Law Offices of Pashler & Devereaux

Buffalo Social Security Disability Law Blog

How do I know if my condition qualifies for disability benefits?

When an injury or illness prevents you from working, you can ask the Social Security Administration (SSA) to help supplement your income. But in order for them to help you, you must qualify for Social Security disability benefits.

There are many factors that the SSA looks at when qualifying you for benefits. One of the most important factors is if your condition impairs you enough to prevent you from working. But how do you know if your condition will qualify?

Applying for SSD or SSI benefits

New York residents may qualify for disability benefits from the Social Security Administration if they have contributed to the program through Social Security payroll deductions and have a medical condition that prevents them from working. Individuals who do not qualify for these benefits may still be eligible to receive financial assistance through the Supplemental Security Income program. The Social Security Administration provides guidance for those who are unsure about which application to submit.

When the SSA receives an application for Social Security Disability benefits, one of the first things a representative will do is check the date that the applicant was last insured. In order to qualify for benefits, the applicant must be able to establish that they became disabled before this date. Applicants generally do this by providing the SSA with medical records and submitting Residual Functional Capacity forms completed by their treating physicians.

Social Security disability and appeals deadlines

New York residents whose application for SSI disability or SSD benefits was denied can appeal the decision. They only have up to 60 days after the date of the denial, with an additional five days to account for the mailing of the denial letter, to submit an appeal. This gives them 65 days total for sending their appeal to the Social Security office for reconsideration appeals, requests to have disability hearings and requests for the reevaluation of an administrative law judge's ruling.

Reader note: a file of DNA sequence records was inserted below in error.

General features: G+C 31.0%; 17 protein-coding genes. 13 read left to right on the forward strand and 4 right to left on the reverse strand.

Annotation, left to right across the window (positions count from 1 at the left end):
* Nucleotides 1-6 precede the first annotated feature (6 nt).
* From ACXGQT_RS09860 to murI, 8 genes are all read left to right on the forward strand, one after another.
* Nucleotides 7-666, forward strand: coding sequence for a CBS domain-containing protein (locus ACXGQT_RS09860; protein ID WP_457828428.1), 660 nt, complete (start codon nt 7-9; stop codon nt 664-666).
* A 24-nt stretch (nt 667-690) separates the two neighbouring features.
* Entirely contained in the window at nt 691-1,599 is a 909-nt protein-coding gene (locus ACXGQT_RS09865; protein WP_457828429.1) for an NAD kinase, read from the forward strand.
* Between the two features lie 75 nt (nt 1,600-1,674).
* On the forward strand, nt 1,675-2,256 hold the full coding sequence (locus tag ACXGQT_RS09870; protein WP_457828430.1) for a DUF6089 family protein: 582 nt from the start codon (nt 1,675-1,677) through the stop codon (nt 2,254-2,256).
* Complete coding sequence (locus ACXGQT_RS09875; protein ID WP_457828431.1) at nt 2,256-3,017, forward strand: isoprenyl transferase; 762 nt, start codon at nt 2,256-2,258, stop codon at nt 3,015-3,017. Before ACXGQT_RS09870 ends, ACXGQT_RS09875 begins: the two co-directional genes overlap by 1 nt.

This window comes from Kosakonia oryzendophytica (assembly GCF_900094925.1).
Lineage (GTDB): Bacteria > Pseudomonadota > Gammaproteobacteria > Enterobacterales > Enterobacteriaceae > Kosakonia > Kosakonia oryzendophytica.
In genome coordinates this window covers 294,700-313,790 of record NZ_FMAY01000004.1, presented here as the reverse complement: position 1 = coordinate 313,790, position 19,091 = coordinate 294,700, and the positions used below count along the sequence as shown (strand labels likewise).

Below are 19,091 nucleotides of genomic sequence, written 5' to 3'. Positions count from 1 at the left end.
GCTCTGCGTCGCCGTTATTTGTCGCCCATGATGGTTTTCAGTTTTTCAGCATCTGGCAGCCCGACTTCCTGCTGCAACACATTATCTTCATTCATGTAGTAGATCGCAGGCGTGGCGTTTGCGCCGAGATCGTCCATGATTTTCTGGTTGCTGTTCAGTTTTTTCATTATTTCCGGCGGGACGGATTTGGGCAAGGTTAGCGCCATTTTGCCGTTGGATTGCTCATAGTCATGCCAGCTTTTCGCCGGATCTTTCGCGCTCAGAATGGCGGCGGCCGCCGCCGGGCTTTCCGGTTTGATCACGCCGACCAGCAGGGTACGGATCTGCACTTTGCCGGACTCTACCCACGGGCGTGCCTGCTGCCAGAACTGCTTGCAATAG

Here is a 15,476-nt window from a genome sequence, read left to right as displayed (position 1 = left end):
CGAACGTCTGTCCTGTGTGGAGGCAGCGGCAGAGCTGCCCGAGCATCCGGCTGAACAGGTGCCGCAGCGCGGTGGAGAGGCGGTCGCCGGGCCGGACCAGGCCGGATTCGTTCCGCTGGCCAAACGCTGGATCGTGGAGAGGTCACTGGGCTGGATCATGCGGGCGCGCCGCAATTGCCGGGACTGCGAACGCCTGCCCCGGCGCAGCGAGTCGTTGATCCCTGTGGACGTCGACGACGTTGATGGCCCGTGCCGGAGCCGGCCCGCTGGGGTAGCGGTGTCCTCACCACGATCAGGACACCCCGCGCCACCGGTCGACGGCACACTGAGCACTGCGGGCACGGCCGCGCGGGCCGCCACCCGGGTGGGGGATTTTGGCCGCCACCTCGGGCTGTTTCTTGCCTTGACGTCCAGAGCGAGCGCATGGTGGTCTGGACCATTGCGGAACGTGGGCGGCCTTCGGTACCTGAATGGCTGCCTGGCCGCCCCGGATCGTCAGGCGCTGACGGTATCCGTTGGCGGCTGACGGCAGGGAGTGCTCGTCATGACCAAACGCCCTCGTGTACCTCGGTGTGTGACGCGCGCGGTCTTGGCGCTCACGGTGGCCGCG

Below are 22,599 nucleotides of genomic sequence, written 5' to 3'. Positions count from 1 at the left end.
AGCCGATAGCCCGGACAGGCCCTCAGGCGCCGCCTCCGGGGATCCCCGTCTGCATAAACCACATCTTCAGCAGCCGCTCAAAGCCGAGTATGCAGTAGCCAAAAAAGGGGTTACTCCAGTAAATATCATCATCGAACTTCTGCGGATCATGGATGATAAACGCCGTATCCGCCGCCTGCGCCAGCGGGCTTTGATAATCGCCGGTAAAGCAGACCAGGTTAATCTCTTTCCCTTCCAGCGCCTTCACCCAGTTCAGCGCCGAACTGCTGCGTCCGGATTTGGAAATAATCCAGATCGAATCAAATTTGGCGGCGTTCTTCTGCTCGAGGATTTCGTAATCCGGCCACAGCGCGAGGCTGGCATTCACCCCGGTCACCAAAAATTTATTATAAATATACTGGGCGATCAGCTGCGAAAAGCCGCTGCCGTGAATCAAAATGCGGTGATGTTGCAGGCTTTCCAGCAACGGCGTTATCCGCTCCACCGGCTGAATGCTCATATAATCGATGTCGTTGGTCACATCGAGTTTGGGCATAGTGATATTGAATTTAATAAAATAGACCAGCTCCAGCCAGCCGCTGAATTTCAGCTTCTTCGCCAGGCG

Because of the amount of time given to an applicant to file and submit an appeal, the Social Security Administration may not excuse a late appeal. If individuals submit their appeals after the deadline, their case will generally be brought to an end. In order for them to continue to try to obtain disability benefits, they will have to start the application process over from the beginning.

Obtaining benefits during an appeal

New York residents and others who receive disability benefits may have their cases reviewed every three to seven years. After a review, it is possible that benefits will be suspended because an individual's condition has improved significantly. Benefits could also be stopped if a person begins to earn a gainful income. Those who have had their benefits suspended may wish to appeal the decision, and an appeal must be made within 65 days of receiving the notice.

During the appeal process, a benefit recipient may ask that he or she continue to receive payments. For many people, these payments are their only source of income, and it almost forces them to request that they continue to be sent. However, if an appeal is eventually denied, it may be necessary to repay any funds that he or she obtained while the cessation was being appealed. If a person wants to continue to receive payments upon appealing a cessation notice, that person has 15 days to do so.

Is fibromyalgia a disability?

Have you felt a constant ache all over your body for several months? Do you feel tired even after sleeping through night? Are you finding it difficult to focus or concentrate? If so, you may be suffering from a disorder known as fibromyalgia.